Environmentalists fight move to reduce beetle's protections

Environmentalists fight move to reduce beetle's protections
In a June 26, 2018, file photo, Lou Perrotti lets an American burying beetle crawl on his hand. The Arizona-based Center for Biological Diversity said Tuesday, Jan. 12, 2021, it plans to sue over last fall's move to list the American burying beetle as threatened. (Merrily Cassidy/Cape Cod Times via AP, File)

An environmental group said Tuesday that it plans to sue the U.S. government over a decision to reclassify a large scavenging beetle as threatened instead of endangered.

The Arizona-based Center for Biological Diversity said it will sue the U.S. Fish and Wildlife Services over its move last fall to list the American burying beetle as threatened. It had been considered an endangered species since 1989, and the location of its habitat in Plains states created issues for the Keystone XL oil pipeline and other oil and gas projects.

"Far from having recovered, this striking orange-and-black beetle is facing dire threats from climate change and habitat destruction," said attorney Kristine Akland with the center. Akland said the rule change was a result of pressure from the oil and gas industry.

Federal officials have said that conservation efforts over the past three decades have helped the beetle's population recover, and it can now be found in Arkansas, Kansas, Missouri, Nebraska, Oklahoma, Rhode Island, South Dakota and on Nantucket Island off the coast of Massachusetts. At the time the beetle was termed endangered, it was found only in in eastern Oklahoma and Block Island off the coast of Rhode Island.

Fish and Wildlife Services spokeswoman Lesli Gray said the agency "used the best available science in its decision to downlist the American burying beetle." She declined to comment about the threatened lawsuit because officials haven't had a chance to review it.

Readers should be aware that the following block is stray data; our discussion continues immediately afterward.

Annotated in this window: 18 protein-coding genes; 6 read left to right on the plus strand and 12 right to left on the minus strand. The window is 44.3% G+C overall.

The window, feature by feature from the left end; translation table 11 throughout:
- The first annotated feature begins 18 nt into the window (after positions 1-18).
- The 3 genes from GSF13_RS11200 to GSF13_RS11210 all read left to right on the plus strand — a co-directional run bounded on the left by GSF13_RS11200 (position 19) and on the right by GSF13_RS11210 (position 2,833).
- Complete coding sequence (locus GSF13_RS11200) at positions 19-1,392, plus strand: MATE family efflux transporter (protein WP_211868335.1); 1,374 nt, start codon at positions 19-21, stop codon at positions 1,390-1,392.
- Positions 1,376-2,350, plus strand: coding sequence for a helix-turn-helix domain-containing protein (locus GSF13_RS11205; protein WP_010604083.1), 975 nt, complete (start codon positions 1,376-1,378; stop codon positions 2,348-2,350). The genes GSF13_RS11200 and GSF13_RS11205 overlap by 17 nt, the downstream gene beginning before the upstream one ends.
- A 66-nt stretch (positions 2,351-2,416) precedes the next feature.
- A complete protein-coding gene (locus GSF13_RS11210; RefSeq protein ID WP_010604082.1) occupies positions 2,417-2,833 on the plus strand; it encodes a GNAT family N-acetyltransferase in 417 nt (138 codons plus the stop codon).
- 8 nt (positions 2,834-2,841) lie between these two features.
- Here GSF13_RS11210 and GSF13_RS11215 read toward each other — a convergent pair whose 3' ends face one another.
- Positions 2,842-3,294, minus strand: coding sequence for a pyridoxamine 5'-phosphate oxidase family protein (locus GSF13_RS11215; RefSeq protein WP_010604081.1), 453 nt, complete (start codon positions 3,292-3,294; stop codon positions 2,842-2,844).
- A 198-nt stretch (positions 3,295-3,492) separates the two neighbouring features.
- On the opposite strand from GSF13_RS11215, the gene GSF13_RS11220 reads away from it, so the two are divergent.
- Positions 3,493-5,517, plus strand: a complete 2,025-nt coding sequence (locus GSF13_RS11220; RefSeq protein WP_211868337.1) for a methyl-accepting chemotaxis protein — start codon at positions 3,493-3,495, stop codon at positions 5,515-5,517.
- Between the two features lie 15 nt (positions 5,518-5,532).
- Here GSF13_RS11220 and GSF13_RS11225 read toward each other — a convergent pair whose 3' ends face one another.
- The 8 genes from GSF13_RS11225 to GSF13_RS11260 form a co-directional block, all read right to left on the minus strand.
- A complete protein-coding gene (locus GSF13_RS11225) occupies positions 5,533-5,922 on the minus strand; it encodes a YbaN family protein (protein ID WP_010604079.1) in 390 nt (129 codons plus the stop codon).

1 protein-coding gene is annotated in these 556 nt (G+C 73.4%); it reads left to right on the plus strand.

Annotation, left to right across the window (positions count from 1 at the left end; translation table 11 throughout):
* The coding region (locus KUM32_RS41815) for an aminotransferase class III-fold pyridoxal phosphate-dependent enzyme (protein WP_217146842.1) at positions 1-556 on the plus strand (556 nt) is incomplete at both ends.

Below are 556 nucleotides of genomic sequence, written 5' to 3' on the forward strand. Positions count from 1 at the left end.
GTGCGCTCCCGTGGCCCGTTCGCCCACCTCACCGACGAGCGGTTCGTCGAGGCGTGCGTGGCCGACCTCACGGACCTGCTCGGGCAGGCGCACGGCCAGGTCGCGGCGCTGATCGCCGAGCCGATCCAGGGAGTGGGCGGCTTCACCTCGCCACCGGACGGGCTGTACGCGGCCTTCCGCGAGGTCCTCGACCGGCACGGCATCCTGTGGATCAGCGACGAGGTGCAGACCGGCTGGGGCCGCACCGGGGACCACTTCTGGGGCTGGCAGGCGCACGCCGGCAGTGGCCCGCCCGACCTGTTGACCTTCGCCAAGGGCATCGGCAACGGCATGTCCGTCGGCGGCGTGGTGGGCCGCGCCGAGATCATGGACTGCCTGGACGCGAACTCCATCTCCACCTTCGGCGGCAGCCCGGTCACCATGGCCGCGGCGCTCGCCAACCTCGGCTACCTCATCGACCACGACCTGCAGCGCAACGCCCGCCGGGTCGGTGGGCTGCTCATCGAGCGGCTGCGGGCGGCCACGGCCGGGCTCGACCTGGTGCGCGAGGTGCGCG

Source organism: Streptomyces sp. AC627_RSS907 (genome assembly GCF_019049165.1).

The agency has acknowledged that the beetle continues to face threats from and land use changes, but officials have said the beetle no longer meets the definition of endangered.

Over the years, the oil and gas industry has borne significant costs to protect the beetle and other endangered species. The large, black, nocturnal beetle has hardened protective wing covers marked by two scalloped shaped orange patterns. The beetles are scavengers that eat decaying animals. They lay their eggs beside a small carcass that they bury, then feed their larvae from that carcass.

Mallori Miller with the Independent Petroleum Association of America trade group said she is confident the new threatened listing for the beetle will be upheld.

"The beetle's listing was rooted in faulty assumptions about the species' range, distribution, and abundance," Miller said.

The presence of the beetle in Nebraska's Sandhills region—along with landowner concerns—prompted TC Energy to reroute its Keystone XL pipeline through part of the state. And last year, questions about the potential impact on , including the beetle and a fish called the pallid sturgeon, led a federal judge to cancel a key permit that would have allowed the pipeline to cross hundreds of rivers and streams along the route.

Construction of the Keystone XL pipeline is underway along parts of its 1,200 mile (1,930-kilometer) route from Canada to Nebraska while officials reevaluate the impact of its water crossings. The Fish and Wildlife Services said last week that Keystone XL wouldn't have a significant impact on the beetle's population, so the project received a permit to move forward with work where the beetle lives in Nebraska and South Dakota.

TC Energy spokeswoman Robynn Tysver said the company is "committed to taking detailed steps throughout the construction and operation of the pipeline to minimize and mitigate any impact on the American burying beetle."

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